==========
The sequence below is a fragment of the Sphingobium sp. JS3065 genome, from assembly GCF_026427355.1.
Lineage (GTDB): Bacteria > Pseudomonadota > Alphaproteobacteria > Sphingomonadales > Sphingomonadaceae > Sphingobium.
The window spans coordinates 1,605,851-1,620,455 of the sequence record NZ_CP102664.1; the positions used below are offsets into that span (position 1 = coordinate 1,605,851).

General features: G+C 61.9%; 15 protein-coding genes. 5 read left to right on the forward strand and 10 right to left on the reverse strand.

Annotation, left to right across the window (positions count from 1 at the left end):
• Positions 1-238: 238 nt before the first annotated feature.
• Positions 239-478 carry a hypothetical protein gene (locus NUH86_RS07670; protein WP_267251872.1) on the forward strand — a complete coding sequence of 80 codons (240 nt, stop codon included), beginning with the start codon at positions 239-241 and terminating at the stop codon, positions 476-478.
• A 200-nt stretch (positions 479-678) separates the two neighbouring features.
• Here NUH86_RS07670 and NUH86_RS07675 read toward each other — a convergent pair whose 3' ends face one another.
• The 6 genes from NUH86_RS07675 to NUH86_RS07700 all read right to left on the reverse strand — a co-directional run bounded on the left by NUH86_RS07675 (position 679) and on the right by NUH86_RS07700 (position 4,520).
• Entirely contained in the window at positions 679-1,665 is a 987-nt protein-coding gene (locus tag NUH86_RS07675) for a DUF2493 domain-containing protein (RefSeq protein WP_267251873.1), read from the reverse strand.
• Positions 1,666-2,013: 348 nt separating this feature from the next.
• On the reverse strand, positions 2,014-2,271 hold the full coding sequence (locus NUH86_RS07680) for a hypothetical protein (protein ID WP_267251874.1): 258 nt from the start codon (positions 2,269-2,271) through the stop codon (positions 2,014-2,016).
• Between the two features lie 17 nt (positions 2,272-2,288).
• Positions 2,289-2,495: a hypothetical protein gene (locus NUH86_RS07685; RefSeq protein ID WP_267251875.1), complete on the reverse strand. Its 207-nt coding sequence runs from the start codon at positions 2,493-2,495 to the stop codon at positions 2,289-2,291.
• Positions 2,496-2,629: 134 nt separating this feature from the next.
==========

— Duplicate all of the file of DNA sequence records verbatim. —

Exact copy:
The sequence below is a fragment of the Sphingobium sp. JS3065 genome, from assembly GCF_026427355.1.
Lineage (GTDB): Bacteria > Pseudomonadota > Alphaproteobacteria > Sphingomonadales > Sphingomonadaceae > Sphingobium.
The window spans coordinates 1,605,851-1,620,455 of the sequence record NZ_CP102664.1; the positions used below are offsets into that span (position 1 = coordinate 1,605,851).

General features: G+C 61.9%; 15 protein-coding genes. 5 read left to right on the forward strand and 10 right to left on the reverse strand.

Annotation, left to right across the window (positions count from 1 at the left end):
• Positions 1-238: 238 nt before the first annotated feature.
• Positions 239-478 carry a hypothetical protein gene (locus NUH86_RS07670; protein WP_267251872.1) on the forward strand — a complete coding sequence of 80 codons (240 nt, stop codon included), beginning with the start codon at positions 239-241 and terminating at the stop codon, positions 476-478.
• A 200-nt stretch (positions 479-678) separates the two neighbouring features.
• Here NUH86_RS07670 and NUH86_RS07675 read toward each other — a convergent pair whose 3' ends face one another.
• The 6 genes from NUH86_RS07675 to NUH86_RS07700 all read right to left on the reverse strand — a co-directional run bounded on the left by NUH86_RS07675 (position 679) and on the right by NUH86_RS07700 (position 4,520).
• Entirely contained in the window at positions 679-1,665 is a 987-nt protein-coding gene (locus tag NUH86_RS07675) for a DUF2493 domain-containing protein (RefSeq protein WP_267251873.1), read from the reverse strand.
• Positions 1,666-2,013: 348 nt separating this feature from the next.
• On the reverse strand, positions 2,014-2,271 hold the full coding sequence (locus NUH86_RS07680) for a hypothetical protein (protein ID WP_267251874.1): 258 nt from the start codon (positions 2,269-2,271) through the stop codon (positions 2,014-2,016).
• Between the two features lie 17 nt (positions 2,272-2,288).
• Positions 2,289-2,495: a hypothetical protein gene (locus NUH86_RS07685; RefSeq protein ID WP_267251875.1), complete on the reverse strand. Its 207-nt coding sequence runs from the start codon at positions 2,493-2,495 to the stop codon at positions 2,289-2,291.
• Positions 2,496-2,629: 134 nt separating this feature from the next.